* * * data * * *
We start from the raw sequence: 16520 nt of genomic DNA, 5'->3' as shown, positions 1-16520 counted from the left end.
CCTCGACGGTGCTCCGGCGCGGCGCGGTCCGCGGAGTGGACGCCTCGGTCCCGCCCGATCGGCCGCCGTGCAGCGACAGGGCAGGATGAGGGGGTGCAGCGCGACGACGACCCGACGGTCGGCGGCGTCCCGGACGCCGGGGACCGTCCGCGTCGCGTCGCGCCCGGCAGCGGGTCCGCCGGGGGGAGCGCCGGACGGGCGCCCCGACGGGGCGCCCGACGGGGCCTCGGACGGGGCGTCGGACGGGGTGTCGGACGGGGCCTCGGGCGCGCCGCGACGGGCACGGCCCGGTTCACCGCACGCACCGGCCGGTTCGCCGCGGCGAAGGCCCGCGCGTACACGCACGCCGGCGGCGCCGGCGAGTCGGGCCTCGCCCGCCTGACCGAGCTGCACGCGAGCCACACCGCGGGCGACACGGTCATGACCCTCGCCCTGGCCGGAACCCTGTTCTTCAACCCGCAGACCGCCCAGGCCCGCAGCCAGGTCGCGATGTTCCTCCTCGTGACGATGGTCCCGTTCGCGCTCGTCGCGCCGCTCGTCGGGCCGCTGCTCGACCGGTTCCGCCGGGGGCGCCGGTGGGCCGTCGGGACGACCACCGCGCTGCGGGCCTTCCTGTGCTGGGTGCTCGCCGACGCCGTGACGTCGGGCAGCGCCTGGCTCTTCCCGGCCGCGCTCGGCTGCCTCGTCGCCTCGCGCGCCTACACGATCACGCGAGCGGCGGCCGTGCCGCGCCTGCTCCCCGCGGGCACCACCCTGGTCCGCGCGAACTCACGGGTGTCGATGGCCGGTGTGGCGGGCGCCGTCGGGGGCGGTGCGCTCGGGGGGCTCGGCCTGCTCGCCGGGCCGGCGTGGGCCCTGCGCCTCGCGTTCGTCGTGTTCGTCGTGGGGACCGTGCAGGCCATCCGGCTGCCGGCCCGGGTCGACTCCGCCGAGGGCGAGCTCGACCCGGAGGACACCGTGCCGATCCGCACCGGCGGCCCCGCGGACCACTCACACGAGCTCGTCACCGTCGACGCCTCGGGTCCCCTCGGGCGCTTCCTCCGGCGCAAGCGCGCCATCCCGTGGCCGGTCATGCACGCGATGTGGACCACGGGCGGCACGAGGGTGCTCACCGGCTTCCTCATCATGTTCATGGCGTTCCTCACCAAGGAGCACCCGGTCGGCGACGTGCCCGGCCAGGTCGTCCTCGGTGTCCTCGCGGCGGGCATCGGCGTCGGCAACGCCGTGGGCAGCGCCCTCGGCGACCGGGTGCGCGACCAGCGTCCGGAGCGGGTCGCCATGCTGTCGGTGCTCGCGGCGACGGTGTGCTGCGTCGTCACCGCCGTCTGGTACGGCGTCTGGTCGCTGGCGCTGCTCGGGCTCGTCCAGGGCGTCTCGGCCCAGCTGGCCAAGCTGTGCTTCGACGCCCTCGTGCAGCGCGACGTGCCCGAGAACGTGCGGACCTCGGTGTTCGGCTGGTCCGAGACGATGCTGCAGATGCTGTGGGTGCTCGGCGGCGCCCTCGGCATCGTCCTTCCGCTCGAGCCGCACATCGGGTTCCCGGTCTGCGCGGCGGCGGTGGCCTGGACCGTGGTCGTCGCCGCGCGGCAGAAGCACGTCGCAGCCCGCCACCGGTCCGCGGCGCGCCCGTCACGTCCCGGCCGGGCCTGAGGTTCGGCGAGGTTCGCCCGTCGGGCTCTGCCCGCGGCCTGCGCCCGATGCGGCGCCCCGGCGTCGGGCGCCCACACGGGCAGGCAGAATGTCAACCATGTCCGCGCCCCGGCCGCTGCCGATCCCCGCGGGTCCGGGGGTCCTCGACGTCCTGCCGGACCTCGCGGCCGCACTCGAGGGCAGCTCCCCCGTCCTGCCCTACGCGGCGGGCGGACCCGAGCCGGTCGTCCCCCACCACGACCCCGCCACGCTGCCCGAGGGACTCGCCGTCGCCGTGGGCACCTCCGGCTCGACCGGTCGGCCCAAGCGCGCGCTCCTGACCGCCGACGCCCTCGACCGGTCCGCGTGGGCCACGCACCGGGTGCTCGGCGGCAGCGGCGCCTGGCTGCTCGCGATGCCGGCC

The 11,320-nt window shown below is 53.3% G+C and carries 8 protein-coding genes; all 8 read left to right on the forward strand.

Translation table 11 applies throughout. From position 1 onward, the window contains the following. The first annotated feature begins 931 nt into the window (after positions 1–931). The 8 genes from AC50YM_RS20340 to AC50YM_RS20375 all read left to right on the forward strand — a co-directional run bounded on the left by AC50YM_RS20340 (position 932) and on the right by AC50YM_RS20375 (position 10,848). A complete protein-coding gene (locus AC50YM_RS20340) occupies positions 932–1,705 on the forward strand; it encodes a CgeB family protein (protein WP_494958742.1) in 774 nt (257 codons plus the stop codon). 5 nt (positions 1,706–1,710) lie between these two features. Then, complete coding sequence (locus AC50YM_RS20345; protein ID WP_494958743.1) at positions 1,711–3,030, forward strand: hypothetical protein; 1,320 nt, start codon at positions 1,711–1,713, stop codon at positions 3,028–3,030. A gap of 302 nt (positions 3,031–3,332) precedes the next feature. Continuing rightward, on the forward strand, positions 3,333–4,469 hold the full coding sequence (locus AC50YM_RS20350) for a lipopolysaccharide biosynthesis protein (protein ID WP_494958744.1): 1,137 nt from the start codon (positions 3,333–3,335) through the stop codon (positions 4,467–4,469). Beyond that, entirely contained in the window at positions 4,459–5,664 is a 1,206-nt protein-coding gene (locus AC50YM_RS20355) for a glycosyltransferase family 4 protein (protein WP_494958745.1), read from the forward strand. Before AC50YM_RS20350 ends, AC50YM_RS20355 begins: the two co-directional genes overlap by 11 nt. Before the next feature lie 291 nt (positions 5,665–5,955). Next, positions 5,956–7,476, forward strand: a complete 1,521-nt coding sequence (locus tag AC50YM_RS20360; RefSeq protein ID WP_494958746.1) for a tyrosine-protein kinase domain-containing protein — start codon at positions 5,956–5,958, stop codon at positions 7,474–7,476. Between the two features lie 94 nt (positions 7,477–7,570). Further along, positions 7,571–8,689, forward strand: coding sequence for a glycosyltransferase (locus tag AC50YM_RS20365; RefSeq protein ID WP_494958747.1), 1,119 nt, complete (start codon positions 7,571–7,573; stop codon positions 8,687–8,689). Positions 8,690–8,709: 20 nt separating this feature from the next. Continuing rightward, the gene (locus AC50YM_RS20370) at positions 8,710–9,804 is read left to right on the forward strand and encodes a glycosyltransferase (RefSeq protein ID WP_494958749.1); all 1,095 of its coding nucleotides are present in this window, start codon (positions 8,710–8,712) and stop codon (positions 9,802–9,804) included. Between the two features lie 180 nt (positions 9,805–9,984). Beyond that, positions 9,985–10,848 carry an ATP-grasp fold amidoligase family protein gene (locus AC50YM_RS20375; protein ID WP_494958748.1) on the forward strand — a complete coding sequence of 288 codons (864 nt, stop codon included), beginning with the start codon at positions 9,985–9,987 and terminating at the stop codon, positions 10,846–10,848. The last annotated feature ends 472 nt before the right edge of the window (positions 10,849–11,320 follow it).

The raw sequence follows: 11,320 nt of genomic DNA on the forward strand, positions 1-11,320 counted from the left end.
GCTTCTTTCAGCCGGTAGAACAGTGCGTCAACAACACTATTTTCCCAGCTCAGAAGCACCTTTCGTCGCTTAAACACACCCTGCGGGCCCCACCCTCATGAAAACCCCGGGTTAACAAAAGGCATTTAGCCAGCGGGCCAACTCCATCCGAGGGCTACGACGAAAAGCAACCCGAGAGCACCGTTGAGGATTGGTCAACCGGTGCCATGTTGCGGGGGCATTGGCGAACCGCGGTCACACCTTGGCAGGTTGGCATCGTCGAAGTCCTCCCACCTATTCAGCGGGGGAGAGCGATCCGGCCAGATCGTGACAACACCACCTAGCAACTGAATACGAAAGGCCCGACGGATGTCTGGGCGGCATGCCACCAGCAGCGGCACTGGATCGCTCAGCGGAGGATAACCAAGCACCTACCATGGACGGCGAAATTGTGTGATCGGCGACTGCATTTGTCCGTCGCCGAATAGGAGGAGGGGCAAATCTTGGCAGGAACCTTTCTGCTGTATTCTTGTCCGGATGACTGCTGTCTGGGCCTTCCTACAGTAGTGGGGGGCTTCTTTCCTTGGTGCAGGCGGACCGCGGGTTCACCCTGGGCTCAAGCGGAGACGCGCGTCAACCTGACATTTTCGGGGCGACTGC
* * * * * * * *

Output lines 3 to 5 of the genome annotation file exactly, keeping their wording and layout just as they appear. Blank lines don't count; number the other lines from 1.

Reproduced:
The 11,320-nt window shown below is 53.3% G+C and carries 8 protein-coding genes; all 8 read left to right on the forward strand.

Translation table 11 applies throughout. From position 1 onward, the window contains the following. The first annotated feature begins 931 nt into the window (after positions 1–931). The 8 genes from AC50YM_RS20340 to AC50YM_RS20375 all read left to right on the forward strand — a co-directional run bounded on the left by AC50YM_RS20340 (position 932) and on the right by AC50YM_RS20375 (position 10,848). A complete protein-coding gene (locus AC50YM_RS20340) occupies positions 932–1,705 on the forward strand; it encodes a CgeB family protein (protein WP_494958742.1) in 774 nt (257 codons plus the stop codon). 5 nt (positions 1,706–1,710) lie between these two features. Then, complete coding sequence (locus AC50YM_RS20345; protein ID WP_494958743.1) at positions 1,711–3,030, forward strand: hypothetical protein; 1,320 nt, start codon at positions 1,711–1,713, stop codon at positions 3,028–3,030. A gap of 302 nt (positions 3,031–3,332) precedes the next feature. Continuing rightward, on the forward strand, positions 3,333–4,469 hold the full coding sequence (locus AC50YM_RS20350) for a lipopolysaccharide biosynthesis protein (protein ID WP_494958744.1): 1,137 nt from the start codon (positions 3,333–3,335) through the stop codon (positions 4,467–4,469). Beyond that, entirely contained in the window at positions 4,459–5,664 is a 1,206-nt protein-coding gene (locus AC50YM_RS20355) for a glycosyltransferase family 4 protein (protein WP_494958745.1), read from the forward strand. Before AC50YM_RS20350 ends, AC50YM_RS20355 begins: the two co-directional genes overlap by 11 nt. Before the next feature lie 291 nt (positions 5,665–5,955). Next, positions 5,956–7,476, forward strand: a complete 1,521-nt coding sequence (locus tag AC50YM_RS20360; RefSeq protein ID WP_494958746.1) for a tyrosine-protein kinase domain-containing protein — start codon at positions 5,956–5,958, stop codon at positions 7,474–7,476. Between the two features lie 94 nt (positions 7,477–7,570). Further along, positions 7,571–8,689, forward strand: coding sequence for a glycosyltransferase (locus tag AC50YM_RS20365; RefSeq protein ID WP_494958747.1), 1,119 nt, complete (start codon positions 7,571–7,573; stop codon positions 8,687–8,689). Positions 8,690–8,709: 20 nt separating this feature from the next. Continuing rightward, the gene (locus AC50YM_RS20370) at positions 8,710–9,804 is read left to right on the forward strand and encodes a glycosyltransferase (RefSeq protein ID WP_494958749.1); all 1,095 of its coding nucleotides are present in this window, start codon (positions 8,710–8,712) and stop codon (positions 9,802–9,804) included. Between the two features lie 180 nt (positions 9,805–9,984). Beyond that, positions 9,985–10,848 carry an ATP-grasp fold amidoligase family protein gene (locus AC50YM_RS20375; protein ID WP_494958748.1) on the forward strand — a complete coding sequence of 288 codons (864 nt, stop codon included), beginning with the start codon at positions 9,985–9,987 and terminating at the stop codon, positions 10,846–10,848. The last annotated feature ends 472 nt before the right edge of the window (positions 10,849–11,320 follow it).

The raw sequence follows: 11,320 nt of genomic DNA on the forward strand, positions 1-11,320 counted from the left end.